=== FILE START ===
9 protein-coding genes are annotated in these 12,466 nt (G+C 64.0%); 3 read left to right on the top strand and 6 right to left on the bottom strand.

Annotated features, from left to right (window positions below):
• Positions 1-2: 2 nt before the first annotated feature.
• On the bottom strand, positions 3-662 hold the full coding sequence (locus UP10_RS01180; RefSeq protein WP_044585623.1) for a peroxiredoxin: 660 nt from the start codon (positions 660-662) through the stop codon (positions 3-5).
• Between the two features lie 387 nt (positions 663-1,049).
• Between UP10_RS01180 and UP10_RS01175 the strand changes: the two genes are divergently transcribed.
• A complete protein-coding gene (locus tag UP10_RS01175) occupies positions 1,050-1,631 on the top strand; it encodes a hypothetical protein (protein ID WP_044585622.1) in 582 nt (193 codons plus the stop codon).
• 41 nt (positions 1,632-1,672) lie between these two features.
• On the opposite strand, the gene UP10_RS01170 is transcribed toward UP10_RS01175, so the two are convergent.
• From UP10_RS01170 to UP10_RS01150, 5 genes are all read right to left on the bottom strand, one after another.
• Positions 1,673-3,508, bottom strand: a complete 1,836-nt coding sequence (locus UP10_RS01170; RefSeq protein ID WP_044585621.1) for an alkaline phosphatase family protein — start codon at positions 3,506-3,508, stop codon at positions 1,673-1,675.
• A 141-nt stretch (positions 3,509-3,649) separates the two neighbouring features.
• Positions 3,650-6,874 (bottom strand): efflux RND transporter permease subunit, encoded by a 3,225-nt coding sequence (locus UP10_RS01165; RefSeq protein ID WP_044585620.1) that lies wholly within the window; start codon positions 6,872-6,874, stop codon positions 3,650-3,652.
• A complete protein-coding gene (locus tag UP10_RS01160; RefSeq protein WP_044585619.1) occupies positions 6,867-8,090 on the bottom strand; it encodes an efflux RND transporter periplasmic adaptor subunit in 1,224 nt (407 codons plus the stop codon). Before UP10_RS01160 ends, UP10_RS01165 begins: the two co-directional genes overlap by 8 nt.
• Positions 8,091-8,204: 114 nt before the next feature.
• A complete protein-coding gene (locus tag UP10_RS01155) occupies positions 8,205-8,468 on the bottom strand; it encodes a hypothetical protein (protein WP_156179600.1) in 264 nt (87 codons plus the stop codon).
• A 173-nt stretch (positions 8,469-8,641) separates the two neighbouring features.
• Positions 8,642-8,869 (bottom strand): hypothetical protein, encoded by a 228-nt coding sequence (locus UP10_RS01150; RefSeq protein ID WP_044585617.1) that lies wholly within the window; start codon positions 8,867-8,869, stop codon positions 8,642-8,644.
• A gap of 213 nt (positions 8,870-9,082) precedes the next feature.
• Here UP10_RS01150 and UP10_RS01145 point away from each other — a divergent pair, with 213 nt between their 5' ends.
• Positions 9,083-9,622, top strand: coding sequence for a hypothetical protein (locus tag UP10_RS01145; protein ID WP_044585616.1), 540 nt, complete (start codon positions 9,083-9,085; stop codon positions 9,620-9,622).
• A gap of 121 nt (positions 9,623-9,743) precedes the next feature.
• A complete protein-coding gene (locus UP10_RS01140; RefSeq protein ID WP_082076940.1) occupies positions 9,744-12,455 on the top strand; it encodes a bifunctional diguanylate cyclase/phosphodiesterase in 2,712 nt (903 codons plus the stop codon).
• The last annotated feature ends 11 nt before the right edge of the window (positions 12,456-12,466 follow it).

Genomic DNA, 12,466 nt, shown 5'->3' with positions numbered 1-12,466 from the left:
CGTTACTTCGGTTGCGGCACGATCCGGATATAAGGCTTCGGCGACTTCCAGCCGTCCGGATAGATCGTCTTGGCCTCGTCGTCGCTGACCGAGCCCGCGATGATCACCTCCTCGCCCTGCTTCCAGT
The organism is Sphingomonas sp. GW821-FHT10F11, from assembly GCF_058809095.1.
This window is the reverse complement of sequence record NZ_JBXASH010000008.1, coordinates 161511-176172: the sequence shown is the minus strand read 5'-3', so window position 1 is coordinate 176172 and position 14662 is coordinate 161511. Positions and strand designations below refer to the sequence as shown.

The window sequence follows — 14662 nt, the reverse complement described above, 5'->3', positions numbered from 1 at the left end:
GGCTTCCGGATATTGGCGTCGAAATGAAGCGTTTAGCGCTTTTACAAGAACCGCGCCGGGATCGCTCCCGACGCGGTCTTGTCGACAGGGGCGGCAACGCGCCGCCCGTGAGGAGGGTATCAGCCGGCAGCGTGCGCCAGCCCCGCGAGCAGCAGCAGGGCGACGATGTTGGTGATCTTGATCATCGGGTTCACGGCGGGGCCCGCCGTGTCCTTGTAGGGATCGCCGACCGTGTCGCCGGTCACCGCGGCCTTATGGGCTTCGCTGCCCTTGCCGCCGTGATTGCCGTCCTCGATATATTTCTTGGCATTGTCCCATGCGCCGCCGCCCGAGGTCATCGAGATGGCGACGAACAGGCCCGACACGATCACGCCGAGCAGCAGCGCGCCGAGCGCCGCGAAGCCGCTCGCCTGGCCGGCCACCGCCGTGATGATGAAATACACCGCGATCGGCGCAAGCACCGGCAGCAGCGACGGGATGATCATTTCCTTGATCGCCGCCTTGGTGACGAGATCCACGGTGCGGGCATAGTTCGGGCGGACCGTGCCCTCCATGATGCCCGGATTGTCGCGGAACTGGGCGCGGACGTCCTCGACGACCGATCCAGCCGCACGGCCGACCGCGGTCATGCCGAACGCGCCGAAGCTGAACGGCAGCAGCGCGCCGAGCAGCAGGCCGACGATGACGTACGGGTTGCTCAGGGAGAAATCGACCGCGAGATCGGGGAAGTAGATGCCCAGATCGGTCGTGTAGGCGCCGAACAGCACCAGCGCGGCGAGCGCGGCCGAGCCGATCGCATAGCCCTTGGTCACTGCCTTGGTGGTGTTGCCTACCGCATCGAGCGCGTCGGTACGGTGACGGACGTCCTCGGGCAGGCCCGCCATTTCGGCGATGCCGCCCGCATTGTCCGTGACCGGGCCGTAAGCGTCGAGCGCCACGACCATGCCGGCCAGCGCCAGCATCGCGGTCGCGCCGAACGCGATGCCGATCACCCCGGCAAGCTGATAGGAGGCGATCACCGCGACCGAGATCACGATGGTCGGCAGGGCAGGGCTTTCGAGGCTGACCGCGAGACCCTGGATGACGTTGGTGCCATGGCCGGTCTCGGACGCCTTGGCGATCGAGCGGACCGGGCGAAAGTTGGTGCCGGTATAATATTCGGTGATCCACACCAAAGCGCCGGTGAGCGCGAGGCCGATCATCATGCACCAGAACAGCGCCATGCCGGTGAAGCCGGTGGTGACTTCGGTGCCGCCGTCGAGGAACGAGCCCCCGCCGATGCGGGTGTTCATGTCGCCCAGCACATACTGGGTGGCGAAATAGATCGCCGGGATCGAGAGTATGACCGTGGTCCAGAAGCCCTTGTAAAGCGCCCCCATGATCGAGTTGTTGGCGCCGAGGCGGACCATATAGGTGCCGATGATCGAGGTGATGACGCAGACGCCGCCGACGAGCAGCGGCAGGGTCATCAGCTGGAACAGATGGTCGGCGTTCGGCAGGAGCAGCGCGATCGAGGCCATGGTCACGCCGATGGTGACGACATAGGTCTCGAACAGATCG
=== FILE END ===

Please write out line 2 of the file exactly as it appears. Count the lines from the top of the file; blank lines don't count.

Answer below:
Annotated features, from left to right (window positions below):